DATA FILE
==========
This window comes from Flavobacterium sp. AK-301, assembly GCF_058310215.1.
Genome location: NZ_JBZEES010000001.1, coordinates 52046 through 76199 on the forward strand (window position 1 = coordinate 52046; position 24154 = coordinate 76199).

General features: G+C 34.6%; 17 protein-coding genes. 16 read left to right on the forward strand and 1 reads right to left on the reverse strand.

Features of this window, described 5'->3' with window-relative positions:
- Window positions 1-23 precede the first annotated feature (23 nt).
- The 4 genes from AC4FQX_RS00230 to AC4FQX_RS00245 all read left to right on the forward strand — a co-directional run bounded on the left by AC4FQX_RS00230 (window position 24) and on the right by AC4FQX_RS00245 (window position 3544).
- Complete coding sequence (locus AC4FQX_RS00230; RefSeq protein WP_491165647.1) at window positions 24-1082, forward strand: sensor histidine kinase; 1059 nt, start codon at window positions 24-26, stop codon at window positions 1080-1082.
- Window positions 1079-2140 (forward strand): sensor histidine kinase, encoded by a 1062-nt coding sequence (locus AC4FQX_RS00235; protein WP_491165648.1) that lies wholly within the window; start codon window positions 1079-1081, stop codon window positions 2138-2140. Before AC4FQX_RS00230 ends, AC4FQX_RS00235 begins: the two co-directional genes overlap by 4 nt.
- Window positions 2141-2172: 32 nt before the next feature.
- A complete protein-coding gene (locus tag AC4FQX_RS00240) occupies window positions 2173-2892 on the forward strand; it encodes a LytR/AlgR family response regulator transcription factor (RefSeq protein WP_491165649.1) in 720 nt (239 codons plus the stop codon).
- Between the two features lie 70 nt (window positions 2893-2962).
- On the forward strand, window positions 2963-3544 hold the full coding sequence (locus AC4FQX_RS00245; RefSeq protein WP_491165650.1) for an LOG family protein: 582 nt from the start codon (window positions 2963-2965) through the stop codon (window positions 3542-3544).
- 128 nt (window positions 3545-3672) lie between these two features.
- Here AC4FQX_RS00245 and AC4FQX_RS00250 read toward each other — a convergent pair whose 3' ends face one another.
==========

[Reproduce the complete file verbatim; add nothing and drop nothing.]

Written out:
This window comes from Flavobacterium sp. AK-301, assembly GCF_058310215.1.
Genome location: NZ_JBZEES010000001.1, coordinates 52046 through 76199 on the forward strand (window position 1 = coordinate 52046; position 24154 = coordinate 76199).

General features: G+C 34.6%; 17 protein-coding genes. 16 read left to right on the forward strand and 1 reads right to left on the reverse strand.

Features of this window, described 5'->3' with window-relative positions:
- Window positions 1-23 precede the first annotated feature (23 nt).
- The 4 genes from AC4FQX_RS00230 to AC4FQX_RS00245 all read left to right on the forward strand — a co-directional run bounded on the left by AC4FQX_RS00230 (window position 24) and on the right by AC4FQX_RS00245 (window position 3544).
- Complete coding sequence (locus AC4FQX_RS00230; RefSeq protein WP_491165647.1) at window positions 24-1082, forward strand: sensor histidine kinase; 1059 nt, start codon at window positions 24-26, stop codon at window positions 1080-1082.
- Window positions 1079-2140 (forward strand): sensor histidine kinase, encoded by a 1062-nt coding sequence (locus AC4FQX_RS00235; protein WP_491165648.1) that lies wholly within the window; start codon window positions 1079-1081, stop codon window positions 2138-2140. Before AC4FQX_RS00230 ends, AC4FQX_RS00235 begins: the two co-directional genes overlap by 4 nt.
- Window positions 2141-2172: 32 nt before the next feature.
- A complete protein-coding gene (locus tag AC4FQX_RS00240) occupies window positions 2173-2892 on the forward strand; it encodes a LytR/AlgR family response regulator transcription factor (RefSeq protein WP_491165649.1) in 720 nt (239 codons plus the stop codon).
- Between the two features lie 70 nt (window positions 2893-2962).
- On the forward strand, window positions 2963-3544 hold the full coding sequence (locus AC4FQX_RS00245; RefSeq protein WP_491165650.1) for an LOG family protein: 582 nt from the start codon (window positions 2963-2965) through the stop codon (window positions 3542-3544).
- 128 nt (window positions 3545-3672) lie between these two features.
- Here AC4FQX_RS00245 and AC4FQX_RS00250 read toward each other — a convergent pair whose 3' ends face one another.